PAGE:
As such, walking about is never dull even if you’re really not doing much but listening to Jonas while visiting local hangouts like the “smallest cemetery” in the pacific NW. There are other real feeling qualities to chatting like the times when you choose to say something, but another character will interrupt you so as not to give away information to another character. All of this feels loose, real even. When everyone talks at the same time and you can instantly answer, interrupting the conversation flow, you know you’ve entered teen speak.
If that was the only thing that OxenFree had to offer I’d be pretty impressed, but this idea of communication is the thematic through point of the entire game. The strange signal being received is usually random sound bites from other material. (Think of the way Bumblebee talks in the Transformers movies.) It's a simple idea, but the execution is flawless. Hats off too to the superb sound design that is both great ear candy and off-puttingly creepy.
Even though the characters might be regular teens, the mystery is delivered in ways that made me jump a lot. Not in that cheap horror movie way either, more like that something unsettling just happens, and I really wish I hadn’t experienced it (in the best way possible). The radio is a great device for this. Music, strange things, and thirty-second fun facts about island landmarks are a hoot, like the weird tale of the roosting tree that is over 400 years old. All of this is done with beautiful art direction that looks like a watercolor painting. Everything looks tactile. I did wish the game would allow you to zoom in manually as certain areas are so detailed, I wanted to marvel at them more. Still, for the running time of about six hours, each and every area explored did not disappoint.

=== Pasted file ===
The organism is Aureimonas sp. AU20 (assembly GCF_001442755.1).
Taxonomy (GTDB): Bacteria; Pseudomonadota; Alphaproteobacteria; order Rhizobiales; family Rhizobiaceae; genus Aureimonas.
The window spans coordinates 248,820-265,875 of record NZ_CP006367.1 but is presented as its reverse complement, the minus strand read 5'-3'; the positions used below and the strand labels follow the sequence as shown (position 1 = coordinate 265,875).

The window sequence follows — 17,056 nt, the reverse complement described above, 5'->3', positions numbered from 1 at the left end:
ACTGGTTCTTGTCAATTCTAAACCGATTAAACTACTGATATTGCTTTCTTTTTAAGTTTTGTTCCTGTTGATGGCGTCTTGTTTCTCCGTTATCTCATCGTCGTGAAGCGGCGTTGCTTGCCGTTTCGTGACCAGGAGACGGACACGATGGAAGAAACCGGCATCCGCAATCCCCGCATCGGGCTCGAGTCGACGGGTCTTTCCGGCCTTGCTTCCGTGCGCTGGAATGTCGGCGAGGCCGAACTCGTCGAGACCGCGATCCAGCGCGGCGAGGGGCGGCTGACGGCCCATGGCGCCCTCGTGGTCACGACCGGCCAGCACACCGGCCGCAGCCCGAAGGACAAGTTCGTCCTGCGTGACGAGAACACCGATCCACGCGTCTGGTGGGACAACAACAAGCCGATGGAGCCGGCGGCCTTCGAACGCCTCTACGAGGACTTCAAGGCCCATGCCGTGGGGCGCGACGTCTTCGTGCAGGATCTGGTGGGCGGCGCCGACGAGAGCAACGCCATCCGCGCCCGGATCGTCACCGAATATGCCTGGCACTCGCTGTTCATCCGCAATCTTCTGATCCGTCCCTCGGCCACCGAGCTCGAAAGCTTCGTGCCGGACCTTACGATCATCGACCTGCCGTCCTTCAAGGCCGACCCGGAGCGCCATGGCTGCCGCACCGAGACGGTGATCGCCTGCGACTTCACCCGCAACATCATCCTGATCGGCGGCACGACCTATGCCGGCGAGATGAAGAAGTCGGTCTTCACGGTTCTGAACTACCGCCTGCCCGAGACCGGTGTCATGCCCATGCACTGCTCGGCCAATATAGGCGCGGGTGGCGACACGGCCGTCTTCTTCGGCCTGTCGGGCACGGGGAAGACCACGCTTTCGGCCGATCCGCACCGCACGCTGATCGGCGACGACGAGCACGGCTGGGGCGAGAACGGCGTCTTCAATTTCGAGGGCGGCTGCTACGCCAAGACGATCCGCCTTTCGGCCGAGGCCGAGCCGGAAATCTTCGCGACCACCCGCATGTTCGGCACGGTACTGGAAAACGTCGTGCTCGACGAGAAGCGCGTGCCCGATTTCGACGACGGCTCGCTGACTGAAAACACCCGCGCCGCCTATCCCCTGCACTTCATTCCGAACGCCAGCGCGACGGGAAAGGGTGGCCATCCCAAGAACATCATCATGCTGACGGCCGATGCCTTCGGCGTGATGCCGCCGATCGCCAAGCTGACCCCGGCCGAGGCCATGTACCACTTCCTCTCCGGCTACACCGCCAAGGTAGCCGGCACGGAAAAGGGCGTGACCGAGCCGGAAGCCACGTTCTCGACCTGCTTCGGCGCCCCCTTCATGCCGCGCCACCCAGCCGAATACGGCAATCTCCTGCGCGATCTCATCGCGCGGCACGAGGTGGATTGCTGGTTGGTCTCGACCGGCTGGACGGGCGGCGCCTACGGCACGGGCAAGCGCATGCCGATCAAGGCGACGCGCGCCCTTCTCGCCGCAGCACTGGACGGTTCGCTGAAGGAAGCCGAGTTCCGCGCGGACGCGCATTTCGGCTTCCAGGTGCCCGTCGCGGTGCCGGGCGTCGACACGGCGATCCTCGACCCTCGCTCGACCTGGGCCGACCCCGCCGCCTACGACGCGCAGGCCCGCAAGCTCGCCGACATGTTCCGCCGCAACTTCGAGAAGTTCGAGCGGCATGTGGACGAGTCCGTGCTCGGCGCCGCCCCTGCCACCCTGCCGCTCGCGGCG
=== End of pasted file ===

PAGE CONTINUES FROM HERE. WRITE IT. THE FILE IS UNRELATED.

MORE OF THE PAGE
What did disappoint? Well, as mentioned before this is Night School’s first game, and it’s glitchy like one. The game crashed on me five times. Also, the beautiful hand-drawn look occasionally has this weird tearing effect when panning across a large area. Hopefully, the crashing will be remedied via a patch. Also, while the game saves a lot automatically, there’s no manual save which would have been nice.
While the story can feel a little too familiar at times, the real strength of the game is how character familiarity is turned into a strength. As mentioned before, there is a mean girl, but it’s how the players choose to react to her actions, and by extension if Clarissa trusts you, that a different side of her is revealed. All the characters are like that. You think you know them, and assuming you’ve been a teenager, you do, but they remain, by the end of the game, unique.
In a lot of ways, OxenFree is the first game in quite awhile that focuses on the art of audio and video to engage the player. Limbo comes to mind, a title that might be more expressionistic than this, but nonetheless both get under the skin. Also, like Limbo, OxenFree begs to be replayed beyond just the reward of multiple endings. What resonates most is that feeling of something that has passed by. Whether that’s one’s own nostalgia or solely heroine Alex, OxenFree won’t be forgotten anytime soon.